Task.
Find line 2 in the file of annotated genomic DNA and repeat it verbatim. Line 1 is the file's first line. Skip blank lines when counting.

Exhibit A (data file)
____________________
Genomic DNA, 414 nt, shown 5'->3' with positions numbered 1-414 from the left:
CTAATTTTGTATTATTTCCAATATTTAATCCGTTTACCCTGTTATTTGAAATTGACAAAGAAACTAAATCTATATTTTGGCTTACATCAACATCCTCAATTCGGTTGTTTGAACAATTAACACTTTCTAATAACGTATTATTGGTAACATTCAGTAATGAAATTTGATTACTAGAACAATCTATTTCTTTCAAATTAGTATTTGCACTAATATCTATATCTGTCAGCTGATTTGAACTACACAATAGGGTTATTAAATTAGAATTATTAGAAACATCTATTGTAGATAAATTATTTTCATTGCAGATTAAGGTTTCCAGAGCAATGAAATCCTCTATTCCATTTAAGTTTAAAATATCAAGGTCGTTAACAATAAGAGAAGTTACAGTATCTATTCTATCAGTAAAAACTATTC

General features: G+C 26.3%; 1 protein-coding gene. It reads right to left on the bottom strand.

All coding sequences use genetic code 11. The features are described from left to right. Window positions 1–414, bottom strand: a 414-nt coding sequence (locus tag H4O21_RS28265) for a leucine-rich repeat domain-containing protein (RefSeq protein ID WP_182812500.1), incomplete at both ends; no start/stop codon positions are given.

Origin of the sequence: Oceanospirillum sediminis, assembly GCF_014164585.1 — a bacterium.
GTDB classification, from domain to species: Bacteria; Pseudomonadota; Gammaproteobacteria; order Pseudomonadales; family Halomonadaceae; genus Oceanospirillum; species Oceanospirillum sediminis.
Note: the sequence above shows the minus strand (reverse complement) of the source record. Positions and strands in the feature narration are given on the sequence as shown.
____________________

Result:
CTAATTTTGTATTATTTCCAATATTTAATCCGTTTACCCTGTTATTTGAAATTGACAAAGAAACTAAATCTATATTTTGGCTTACATCAACATCCTCAATTCGGTTGTTTGAACAATTAACACTTTCTAATAACGTATTATTGGTAACATTCAGTAATGAAATTTGATTACTAGAACAATCTATTTCTTTCAAATTAGTATTTGCACTAATATCTATATCTGTCAGCTGATTTGAACTACACAATAGGGTTATTAAATTAGAATTATTAGAAACATCTATTGTAGATAAATTATTTTCATTGCAGATTAAGGTTTCCAGAGCAATGAAATCCTCTATTCCATTTAAGTTTAAAATATCAAGGTCGTTAACAATAAGAGAAGTTACAGTATCTATTCTATCAGTAAAAACTATTC